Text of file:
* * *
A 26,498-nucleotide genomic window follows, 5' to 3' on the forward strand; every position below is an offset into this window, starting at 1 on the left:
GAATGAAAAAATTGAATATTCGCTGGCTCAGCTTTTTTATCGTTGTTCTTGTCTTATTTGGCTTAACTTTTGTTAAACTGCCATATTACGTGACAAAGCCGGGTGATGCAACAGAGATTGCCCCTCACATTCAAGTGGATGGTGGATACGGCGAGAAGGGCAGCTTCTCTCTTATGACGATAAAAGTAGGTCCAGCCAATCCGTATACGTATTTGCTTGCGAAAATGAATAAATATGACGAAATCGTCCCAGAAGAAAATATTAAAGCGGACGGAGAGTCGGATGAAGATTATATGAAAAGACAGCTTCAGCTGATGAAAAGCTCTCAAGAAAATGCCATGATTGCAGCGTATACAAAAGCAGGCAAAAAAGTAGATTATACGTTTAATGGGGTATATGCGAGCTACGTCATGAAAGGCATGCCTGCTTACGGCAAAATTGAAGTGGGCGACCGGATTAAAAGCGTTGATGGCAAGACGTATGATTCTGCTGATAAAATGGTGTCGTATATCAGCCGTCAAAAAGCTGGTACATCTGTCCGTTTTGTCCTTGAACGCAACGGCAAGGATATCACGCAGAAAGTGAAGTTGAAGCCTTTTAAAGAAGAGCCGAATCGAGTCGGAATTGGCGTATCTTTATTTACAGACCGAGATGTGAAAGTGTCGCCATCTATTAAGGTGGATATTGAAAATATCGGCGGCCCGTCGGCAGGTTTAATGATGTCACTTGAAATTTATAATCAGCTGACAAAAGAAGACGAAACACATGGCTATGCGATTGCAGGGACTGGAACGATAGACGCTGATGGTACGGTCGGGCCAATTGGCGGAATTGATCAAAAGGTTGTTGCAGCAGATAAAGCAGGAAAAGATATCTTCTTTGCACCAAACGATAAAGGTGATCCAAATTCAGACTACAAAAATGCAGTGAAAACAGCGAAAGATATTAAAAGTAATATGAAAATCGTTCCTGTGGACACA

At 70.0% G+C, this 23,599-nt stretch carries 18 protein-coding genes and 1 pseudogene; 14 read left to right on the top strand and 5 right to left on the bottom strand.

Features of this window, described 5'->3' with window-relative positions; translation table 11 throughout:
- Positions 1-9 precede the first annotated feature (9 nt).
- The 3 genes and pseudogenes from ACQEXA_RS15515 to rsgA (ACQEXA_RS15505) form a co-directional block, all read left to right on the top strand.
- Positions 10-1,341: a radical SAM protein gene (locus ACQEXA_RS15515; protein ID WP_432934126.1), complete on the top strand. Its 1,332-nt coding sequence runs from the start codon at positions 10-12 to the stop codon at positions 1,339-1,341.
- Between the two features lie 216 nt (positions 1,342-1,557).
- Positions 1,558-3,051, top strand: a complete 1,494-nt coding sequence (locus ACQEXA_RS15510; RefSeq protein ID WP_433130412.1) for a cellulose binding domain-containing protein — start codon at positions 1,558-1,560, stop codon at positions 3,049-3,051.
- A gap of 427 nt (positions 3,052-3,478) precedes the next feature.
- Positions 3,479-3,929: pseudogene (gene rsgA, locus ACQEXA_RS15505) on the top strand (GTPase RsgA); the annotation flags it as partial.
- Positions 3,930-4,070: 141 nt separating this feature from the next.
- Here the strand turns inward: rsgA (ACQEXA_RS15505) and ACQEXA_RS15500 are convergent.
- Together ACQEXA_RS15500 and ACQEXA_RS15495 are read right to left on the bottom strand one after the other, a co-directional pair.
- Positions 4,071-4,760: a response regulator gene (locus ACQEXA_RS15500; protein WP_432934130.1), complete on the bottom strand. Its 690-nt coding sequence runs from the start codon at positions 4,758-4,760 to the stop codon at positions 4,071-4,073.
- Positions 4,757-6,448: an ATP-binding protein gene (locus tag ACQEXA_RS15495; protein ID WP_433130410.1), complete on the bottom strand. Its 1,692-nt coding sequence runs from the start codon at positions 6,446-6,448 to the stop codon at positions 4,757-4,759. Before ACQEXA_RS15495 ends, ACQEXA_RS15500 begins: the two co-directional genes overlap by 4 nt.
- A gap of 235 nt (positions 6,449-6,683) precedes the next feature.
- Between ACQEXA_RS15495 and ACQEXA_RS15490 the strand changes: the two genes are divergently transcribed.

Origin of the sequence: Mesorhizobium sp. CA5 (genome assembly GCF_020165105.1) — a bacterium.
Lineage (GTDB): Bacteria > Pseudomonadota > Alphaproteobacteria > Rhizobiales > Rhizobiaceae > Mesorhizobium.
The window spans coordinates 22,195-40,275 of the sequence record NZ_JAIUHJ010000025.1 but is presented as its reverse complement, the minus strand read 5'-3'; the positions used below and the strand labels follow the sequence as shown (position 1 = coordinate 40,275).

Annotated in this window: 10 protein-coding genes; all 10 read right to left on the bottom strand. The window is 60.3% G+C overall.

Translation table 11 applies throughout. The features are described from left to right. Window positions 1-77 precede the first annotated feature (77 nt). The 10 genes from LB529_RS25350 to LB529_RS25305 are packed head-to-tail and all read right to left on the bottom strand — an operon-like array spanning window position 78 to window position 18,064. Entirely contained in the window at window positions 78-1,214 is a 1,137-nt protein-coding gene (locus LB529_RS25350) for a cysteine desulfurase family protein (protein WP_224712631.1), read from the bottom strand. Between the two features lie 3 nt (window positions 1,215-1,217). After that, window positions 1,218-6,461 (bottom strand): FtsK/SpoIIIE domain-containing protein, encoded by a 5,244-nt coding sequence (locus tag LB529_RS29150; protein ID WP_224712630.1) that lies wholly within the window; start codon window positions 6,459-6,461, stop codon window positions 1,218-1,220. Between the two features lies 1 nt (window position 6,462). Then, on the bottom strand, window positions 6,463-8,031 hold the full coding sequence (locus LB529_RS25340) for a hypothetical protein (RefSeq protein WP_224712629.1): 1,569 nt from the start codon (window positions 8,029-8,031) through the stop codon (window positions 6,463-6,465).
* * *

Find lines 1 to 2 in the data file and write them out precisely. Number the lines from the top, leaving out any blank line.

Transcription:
A 26,498-nucleotide genomic window follows, 5' to 3' on the forward strand; every position below is an offset into this window, starting at 1 on the left:
GAATGAAAAAATTGAATATTCGCTGGCTCAGCTTTTTTATCGTTGTTCTTGTCTTATTTGGCTTAACTTTTGTTAAACTGCCATATTACGTGACAAAGCCGGGTGATGCAACAGAGATTGCCCCTCACATTCAAGTGGATGGTGGATACGGCGAGAAGGGCAGCTTCTCTCTTATGACGATAAAAGTAGGTCCAGCCAATCCGTATACGTATTTGCTTGCGAAAATGAATAAATATGACGAAATCGTCCCAGAAGAAAATATTAAAGCGGACGGAGAGTCGGATGAAGATTATATGAAAAGACAGCTTCAGCTGATGAAAAGCTCTCAAGAAAATGCCATGATTGCAGCGTATACAAAAGCAGGCAAAAAAGTAGATTATACGTTTAATGGGGTATATGCGAGCTACGTCATGAAAGGCATGCCTGCTTACGGCAAAATTGAAGTGGGCGACCGGATTAAAAGCGTTGATGGCAAGACGTATGATTCTGCTGATAAAATGGTGTCGTATATCAGCCGTCAAAAAGCTGGTACATCTGTCCGTTTTGTCCTTGAACGCAACGGCAAGGATATCACGCAGAAAGTGAAGTTGAAGCCTTTTAAAGAAGAGCCGAATCGAGTCGGAATTGGCGTATCTTTATTTACAGACCGAGATGTGAAAGTGTCGCCATCTATTAAGGTGGATATTGAAAATATCGGCGGCCCGTCGGCAGGTTTAATGATGTCACTTGAAATTTATAATCAGCTGACAAAAGAAGACGAAACACATGGCTATGCGATTGCAGGGACTGGAACGATAGACGCTGATGGTACGGTCGGGCCAATTGGCGGAATTGATCAAAAGGTTGTTGCAGCAGATAAAGCAGGAAAAGATATCTTCTTTGCACCAAACGATAAAGGTGATCCAAATTCAGACTACAAAAATGCAGTGAAAACAGCGAAAGATATTAAAAGTAATATGAAAATCGTTCCTGTGGACACA